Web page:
Buying a used car can entail unexpected costs and comes with increased risks, especially if you don’t know how to look for and choose a good one.
In purchasing a secondhand car, it’s not enough to look at the aesthetics. As a mechanical unit, the car engine and its spare parts should be in tiptop shape to ferry you seamlessly wherever you want to go.
There are a few questions that will help you discover more about the used car’s history and use. But more than just asking important questions, it’s critical that you ask a mechanic to check the car’s interior and exterior condition. This due diligence will help prevent headaches and problems down the road.
Avoid buyer’s regret by asking the following important questions before buying a used car:
Why Are You Selling Your Car?
Some people sell their cars to get rid of completely good-looking yet mechanically dysfunctional vehicles. If you’re going to ask this question bluntly, don’t expect to get an honest answer, as it’s in the seller’s interest to sell the car while hiding its imperfections. Finding out more about the vehicle you’re eyeing is essential these days, especially since used car prices saw an increase earlier this year—the first spike in several decades—due to supply shortages.
Do You Have A Service History Report And Mileage Records?
Regular preventive vehicular maintenance and proper usage are two of the main contributors to keeping a vehicle in ideal condition, despite its age. To give you an idea of how the vehicle was maintained, ask the seller for the car’s service records.
For reference, oil changes should ideally be done every three to five months or 5,000 to 7,000 miles. Air filters should be replaced every 15,000 to 20,000 miles, and brake fluids flushed every two years. In addition, tires should be checked every 6,000 miles. If you’re not sure about the tire’s condition, visit a shop specialized in the tire sale and have them checked or replaced there.
In some old vehicles, it’s easy to tamper with the mileage on the odometer to make it appear that the vehicle has traveled less than it actually has. To check whether the figure reflected in the odometer is realistic, ask for mileage records.
Do You Know Of Any Parts That Need Repair?
Minor problems such as faulty Bluetooth connectivity or speakers are understandable in a secondhand vehicle. But the real deal breakers are problems that require pricey repair costs such as engine issues, weak air conditioning, or transmission and radiator problems.
If the seller isn’t willing to volunteer information related to car defects, consider having the vehicle checked by your trusted mechanic.
Has This Car Been Part Of An Accident Before?
It doesn’t matter if you’re buying a luxury or budget vehicle; car safety is essential, which can’t be stressed enough. Knowing if the vehicle for sale has been involved in a serious accident, and probing how the accident happened, will give you an idea of the vehicle’s safety.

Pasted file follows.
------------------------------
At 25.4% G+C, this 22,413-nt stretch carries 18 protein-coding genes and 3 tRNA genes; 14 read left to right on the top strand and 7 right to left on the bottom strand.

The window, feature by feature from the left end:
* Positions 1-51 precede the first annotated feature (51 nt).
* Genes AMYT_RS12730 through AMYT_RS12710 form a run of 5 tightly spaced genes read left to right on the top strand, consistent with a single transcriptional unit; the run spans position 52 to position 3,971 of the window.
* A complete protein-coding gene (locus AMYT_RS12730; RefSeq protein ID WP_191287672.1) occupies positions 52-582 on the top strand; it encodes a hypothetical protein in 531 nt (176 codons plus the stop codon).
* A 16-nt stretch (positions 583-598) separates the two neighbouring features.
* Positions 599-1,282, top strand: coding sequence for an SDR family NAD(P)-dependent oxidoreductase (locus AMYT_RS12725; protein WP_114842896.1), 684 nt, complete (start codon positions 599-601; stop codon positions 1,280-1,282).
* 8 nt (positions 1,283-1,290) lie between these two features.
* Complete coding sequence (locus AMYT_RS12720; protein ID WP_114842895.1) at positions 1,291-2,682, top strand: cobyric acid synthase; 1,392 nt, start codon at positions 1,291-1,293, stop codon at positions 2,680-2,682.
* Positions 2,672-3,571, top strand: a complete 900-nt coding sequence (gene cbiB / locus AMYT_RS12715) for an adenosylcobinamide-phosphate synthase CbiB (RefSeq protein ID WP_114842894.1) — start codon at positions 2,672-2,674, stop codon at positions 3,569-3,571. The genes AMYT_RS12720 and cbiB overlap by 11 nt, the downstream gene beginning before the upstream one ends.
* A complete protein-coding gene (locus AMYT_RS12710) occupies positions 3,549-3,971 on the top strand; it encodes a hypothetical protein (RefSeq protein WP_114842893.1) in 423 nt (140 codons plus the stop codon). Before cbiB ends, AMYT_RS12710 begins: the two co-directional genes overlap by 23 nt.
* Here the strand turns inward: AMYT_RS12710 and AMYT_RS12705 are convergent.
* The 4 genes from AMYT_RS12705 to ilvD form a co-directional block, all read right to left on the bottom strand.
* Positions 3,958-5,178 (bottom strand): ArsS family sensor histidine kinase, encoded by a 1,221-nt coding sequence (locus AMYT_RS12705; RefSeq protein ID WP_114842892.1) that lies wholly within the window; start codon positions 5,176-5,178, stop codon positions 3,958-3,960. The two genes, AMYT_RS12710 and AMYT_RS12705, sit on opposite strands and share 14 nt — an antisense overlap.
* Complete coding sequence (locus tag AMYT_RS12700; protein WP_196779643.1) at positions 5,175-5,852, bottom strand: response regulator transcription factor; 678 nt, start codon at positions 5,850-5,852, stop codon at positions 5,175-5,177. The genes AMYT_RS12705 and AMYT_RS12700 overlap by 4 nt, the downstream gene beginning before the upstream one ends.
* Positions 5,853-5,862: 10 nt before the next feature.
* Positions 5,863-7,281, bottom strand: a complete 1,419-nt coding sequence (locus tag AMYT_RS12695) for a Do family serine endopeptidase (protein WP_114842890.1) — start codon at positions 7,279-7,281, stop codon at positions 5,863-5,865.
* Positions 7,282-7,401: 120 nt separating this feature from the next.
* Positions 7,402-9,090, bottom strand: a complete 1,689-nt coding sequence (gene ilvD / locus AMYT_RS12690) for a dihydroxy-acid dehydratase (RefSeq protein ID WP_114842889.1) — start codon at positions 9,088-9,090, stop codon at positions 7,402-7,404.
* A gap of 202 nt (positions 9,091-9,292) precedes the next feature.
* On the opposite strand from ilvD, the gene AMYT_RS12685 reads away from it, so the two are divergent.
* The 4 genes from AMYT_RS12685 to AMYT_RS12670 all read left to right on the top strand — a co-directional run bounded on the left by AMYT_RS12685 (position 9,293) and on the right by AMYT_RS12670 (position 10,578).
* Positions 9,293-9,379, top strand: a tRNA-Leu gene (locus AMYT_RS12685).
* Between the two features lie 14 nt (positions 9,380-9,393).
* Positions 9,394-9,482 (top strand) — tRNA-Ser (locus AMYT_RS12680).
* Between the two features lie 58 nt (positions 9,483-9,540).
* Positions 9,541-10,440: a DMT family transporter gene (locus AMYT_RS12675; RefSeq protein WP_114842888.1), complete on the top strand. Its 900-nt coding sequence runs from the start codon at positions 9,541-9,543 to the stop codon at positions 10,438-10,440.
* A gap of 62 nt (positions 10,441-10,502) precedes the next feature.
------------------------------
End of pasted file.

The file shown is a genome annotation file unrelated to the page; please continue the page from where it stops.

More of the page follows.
You can also conduct due diligence by researching the car’s safety features such as airbags, anti-lock brakes, and impact-resistant glass, among others.
Can I Have My Mechanic Check the Vehicle?
Of all the questions, this may be the most important one. In most cases, it’s best to take a mechanic with you once you’re scheduled to see the car.
A mechanic is the most qualified person to look for any current and potential damages, as well as faulty car parts. Looking under the hood, an auto expert will check the engine condition, oil gauges, and discolorations that may mean the vehicle is in need of expensive repairs.
List all the problems noted by your mechanic, as you can use it to negotiate for price cuts later.
How Many Have Owned This Car?
This question may give you an idea about an inherent problem with the vehicle. If the car is relatively new but has had a few owners already, it could mean that the vehicle is problematic. While this isn’t always the case, it helps to think about this possibility.
You can check the car for engine troubles by observing if it’s emitting too much smoke. A car with these problems would need significant repairs.
Can I Take It For A Spin?
A vehicle may seem to be in good condition on paper, but to determine whether it’s meant for you, ask for a test drive. While using the car, you’ll have an idea about its performance strengths and weaknesses. Try all the speed levels and check whether you hear unusual noises or delays.
The Bottom Line
Buying a used car carries with it specific risks. Asking the right questions, knowing the things to look for, and having a professional check the condition of the vehicle are essential steps that’ll help you arrive at an informed decision.